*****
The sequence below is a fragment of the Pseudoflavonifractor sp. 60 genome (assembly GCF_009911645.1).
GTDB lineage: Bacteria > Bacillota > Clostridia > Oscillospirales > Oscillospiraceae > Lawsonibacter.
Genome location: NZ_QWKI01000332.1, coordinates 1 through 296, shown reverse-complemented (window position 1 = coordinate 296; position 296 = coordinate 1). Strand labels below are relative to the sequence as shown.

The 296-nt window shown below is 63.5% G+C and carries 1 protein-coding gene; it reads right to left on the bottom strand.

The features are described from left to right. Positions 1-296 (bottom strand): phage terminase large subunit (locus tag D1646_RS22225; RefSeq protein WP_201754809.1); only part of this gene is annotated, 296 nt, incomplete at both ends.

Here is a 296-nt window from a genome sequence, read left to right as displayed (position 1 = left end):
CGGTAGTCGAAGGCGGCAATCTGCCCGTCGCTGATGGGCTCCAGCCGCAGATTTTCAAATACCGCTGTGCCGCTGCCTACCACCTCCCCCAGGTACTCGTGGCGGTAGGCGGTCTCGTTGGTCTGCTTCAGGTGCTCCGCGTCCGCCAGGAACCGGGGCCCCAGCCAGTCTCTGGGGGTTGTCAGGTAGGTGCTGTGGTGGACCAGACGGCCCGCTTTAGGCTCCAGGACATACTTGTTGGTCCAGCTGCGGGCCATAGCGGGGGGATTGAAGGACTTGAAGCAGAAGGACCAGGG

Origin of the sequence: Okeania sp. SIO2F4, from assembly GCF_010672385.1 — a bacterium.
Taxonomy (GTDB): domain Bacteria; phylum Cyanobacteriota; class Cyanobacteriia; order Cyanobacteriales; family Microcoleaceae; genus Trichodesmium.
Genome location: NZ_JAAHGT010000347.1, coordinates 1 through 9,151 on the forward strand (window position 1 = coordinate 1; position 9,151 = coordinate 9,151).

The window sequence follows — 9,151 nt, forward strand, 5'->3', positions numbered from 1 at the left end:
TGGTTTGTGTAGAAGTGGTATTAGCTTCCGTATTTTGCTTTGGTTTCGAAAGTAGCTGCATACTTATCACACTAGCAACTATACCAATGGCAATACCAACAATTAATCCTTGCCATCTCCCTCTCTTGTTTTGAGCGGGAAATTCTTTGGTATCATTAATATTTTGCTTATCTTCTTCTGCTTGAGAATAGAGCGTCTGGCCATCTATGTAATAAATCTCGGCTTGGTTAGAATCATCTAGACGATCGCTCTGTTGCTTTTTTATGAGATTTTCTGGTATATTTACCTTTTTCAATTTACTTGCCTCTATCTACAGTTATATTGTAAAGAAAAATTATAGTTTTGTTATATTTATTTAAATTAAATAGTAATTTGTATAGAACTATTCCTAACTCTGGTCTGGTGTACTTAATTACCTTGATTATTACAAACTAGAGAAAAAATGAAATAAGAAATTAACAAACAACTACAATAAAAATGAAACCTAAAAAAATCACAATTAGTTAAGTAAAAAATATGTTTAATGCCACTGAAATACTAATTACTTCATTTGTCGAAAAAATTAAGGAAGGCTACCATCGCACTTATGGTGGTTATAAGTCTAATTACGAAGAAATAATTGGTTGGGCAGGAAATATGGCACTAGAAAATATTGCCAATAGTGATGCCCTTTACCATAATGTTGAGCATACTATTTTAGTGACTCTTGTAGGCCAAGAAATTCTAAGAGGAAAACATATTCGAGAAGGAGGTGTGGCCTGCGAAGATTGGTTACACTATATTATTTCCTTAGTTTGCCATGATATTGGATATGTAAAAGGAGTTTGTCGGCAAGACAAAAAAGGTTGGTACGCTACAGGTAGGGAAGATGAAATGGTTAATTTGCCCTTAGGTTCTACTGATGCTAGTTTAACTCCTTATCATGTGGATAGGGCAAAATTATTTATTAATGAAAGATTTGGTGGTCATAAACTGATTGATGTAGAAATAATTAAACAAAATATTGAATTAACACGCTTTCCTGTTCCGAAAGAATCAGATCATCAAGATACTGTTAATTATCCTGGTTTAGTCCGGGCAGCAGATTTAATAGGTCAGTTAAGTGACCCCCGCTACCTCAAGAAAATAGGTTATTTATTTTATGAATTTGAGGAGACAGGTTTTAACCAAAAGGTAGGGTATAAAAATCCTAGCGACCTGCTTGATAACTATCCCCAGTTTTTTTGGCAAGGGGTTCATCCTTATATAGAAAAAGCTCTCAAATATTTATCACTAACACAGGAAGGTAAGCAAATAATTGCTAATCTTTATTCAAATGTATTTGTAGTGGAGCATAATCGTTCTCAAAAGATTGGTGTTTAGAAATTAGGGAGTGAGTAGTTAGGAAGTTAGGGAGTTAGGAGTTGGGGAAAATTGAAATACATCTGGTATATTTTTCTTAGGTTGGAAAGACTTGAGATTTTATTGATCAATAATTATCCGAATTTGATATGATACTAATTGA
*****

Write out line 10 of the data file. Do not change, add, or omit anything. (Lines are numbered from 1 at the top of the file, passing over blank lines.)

Genome location: NZ_JAAHGT010000347.1, coordinates 1 through 9,151 on the forward strand (window position 1 = coordinate 1; position 9,151 = coordinate 9,151).